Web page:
Understanding green energy tariffs

This week’s Whiteboard Friday is about understanding green energy tariffs. What is a green tariff? What do you need to look at when switching to a green energy tariff? Guy Thompson, our energy expert answers your your questions about green energy tariffs in this video.

Video Transcript

“Hi and welcome to another Whiteboard Friday with MyUtilityGenius. Now today we are going to have a look at what is green? With the fifty shades of green, nobody really knows what green energy is… In fact the greenest people in the UK are Hulk, Shrek and the Green Giant because almost everybody else think they are green but they are not necessary green at all. Let’s start off with What a green energy tariff actually is.

First let’s look at renewable energy CO2 emissions. The first thing people need to understand is that sticking your flag into the ground and say renewable is my thing, you need to investigate a bit more because renewable energy may involve things like burning wood… Wood is a renewable resource but unless the trees are being grown are you getting your energy from a green source? You can have a look at it from a point of CO2 emissions. Now, under the definition of green from a CO2, nuclear power is definitely green: you are not burning anything. Trying to determine whether something is green with a renewable flag or green with a CO2 flag, you also need to look at the lifetime cost (i.e. what it costs in carbon terms or environmental damage terms to build that asset which is going to produce renewable energy). So how much in carbon and what is the environmental impact to manufacture a large scale wind turbine? Or to manufacture a solar panel? You need to start looking at that to work out: is something actually a green source of energy or not? You also need to have aa look at it from a point of view of additionality. If the act of you buying a green tariff does not increase the amount of green generation of energy in the country as whole and move us towards a completely sustainable target of 20%, 30%, then are you really being that green? (Because all you are doing is stealing some green energy from somebody else who was green too but who wasn’t prepared to pay a little more from green energy. The last thing you have a look at is: are there other environmental benefits to the particular source of green energy that you are looking at? If you pick a green tariff, is the supplier looking at saving forests? What else is there that might be a factor into that? Now the analysis can be quite difficult. We have put up here nuclear power and cow poo. Here, basically what you are doing is you are taking something that already has a lot of energy extracted out of it, throwing in some microbes and extracting yet more energy out of what would have been waste and chucking methane through the atmosphere. So you are removing methane through the atmosphere, turning it into CO2. You are still responsible for CO2 but you are also responsible for a complete reduction of methane. Is that green? Well, it doesn’t fall into the definition of these two (certainly doesn’t help with the CO2 emissions).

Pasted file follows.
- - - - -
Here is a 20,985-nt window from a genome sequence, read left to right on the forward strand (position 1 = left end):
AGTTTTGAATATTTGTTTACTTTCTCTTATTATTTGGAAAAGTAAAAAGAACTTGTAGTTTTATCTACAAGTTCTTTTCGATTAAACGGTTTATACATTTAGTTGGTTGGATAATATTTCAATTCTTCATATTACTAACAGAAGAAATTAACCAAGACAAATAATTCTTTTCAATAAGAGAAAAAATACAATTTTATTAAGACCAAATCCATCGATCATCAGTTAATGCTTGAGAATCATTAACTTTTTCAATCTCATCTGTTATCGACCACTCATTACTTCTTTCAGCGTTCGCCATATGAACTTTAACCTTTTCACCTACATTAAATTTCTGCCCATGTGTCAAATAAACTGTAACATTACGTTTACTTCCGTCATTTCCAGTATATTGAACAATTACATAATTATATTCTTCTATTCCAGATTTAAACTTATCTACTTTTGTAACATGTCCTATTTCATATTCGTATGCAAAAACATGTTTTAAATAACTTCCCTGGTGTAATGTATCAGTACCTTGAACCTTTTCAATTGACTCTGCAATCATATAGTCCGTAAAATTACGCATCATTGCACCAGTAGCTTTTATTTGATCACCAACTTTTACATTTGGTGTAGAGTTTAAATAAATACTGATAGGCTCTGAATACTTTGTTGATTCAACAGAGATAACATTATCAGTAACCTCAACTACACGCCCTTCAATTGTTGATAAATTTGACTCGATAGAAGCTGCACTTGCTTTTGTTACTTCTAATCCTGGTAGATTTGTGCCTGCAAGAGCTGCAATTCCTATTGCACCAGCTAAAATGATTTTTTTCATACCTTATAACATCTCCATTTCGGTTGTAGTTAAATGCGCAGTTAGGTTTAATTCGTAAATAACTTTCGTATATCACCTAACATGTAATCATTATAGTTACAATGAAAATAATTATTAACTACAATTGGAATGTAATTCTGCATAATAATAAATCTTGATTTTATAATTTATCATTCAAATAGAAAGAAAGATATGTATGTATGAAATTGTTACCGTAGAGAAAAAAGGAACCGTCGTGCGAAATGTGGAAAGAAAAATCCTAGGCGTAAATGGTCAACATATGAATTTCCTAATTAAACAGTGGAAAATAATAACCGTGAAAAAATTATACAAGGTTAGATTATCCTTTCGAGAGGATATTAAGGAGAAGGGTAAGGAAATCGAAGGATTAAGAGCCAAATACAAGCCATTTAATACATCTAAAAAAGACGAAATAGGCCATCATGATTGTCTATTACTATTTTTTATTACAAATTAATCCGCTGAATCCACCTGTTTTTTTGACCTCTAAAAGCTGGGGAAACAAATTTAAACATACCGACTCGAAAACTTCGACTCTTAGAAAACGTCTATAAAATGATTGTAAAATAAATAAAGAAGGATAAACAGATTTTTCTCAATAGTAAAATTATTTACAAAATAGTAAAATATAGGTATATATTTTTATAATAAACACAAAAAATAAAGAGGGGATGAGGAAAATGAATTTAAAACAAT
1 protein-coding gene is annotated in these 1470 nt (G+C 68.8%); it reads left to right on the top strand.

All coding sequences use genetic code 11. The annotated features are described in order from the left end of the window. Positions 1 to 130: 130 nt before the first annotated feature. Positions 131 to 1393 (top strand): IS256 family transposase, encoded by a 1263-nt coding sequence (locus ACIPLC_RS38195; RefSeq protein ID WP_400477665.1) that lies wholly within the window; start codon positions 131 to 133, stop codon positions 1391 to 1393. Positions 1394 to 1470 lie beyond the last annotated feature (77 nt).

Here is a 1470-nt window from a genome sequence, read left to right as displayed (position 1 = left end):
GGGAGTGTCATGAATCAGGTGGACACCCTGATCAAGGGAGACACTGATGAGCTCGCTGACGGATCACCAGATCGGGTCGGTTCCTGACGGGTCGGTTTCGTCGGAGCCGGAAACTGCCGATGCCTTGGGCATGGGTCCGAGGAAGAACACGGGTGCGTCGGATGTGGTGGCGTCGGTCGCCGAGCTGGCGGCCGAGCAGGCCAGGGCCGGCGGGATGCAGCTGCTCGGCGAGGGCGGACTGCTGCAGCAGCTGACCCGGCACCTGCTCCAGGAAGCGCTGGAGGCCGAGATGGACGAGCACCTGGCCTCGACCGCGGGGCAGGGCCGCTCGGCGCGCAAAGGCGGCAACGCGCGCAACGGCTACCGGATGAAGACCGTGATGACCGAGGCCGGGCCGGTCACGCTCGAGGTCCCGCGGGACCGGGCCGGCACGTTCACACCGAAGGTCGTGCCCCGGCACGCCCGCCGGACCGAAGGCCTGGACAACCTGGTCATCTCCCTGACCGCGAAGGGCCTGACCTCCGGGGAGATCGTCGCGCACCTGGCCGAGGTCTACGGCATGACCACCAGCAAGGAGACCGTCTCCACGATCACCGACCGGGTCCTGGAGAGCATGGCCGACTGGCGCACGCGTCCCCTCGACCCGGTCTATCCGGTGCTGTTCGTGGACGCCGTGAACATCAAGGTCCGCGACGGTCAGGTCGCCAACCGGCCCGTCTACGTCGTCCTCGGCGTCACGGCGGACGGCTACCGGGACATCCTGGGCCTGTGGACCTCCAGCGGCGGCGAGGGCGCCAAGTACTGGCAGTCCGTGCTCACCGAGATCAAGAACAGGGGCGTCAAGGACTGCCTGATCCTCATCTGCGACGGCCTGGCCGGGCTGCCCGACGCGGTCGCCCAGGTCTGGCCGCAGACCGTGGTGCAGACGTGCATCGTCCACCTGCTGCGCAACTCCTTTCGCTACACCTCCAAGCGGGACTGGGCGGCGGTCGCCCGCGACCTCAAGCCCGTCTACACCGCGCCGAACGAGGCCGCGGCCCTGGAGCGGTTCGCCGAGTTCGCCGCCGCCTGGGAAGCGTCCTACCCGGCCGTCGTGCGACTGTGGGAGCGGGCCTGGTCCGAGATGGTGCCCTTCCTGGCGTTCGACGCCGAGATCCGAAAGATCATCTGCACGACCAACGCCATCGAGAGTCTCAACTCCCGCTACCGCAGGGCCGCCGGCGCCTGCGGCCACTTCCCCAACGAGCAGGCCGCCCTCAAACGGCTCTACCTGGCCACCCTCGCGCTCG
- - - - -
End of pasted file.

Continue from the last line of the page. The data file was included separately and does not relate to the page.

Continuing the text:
There are a lot things that make this subject complicated. If you take it from the point of view of the supplier, let’s take this square here, we have 4 little squares underneath, they all look  like in shades of green, this is effectively what a supplier does: these are all the green tariffs they are offering you. They are offering these to you because you have expressed an interest in being ethical and in trying to be green at the same time. However, if you lift the green filter, also know as green washing (which it isn’t), what you end up with is: various shades which don’t look necessary green at all. That is a function of the fact that there is no proper definition of green. The government has not stepped up, the regulators have not stepped up, nobody hasn’t really stepped up to give us a real definition of green. The green certification that does exist is kind of saying: well if you have got some certificates and that you attach them to the amount of electricity that you use that then qualifies them. But some of these certificates could sent in from France, they can come through some gas generation that meets some standards… The certificate also suggest that there is a minimum level of additional environmental benefits that this tariff needs to be delivering but it doesn’t quantify what the minimum level is… It also forces those suppliers to sign up to an annualised audit but it doesn’t tick all the boxes…

The reality is: only you can tick your own green box. Because green ultimately is a subjective thing.  So you need to look at all these things: renewable, CO2, additionality, other environmental benefits… Which one is more important to you and then pick up your tariff on the back of that. It is not useful or helpful to just look at something that simply says green therefore I am going to buy it. Hopefully it was helpful, until next time see you then…” 

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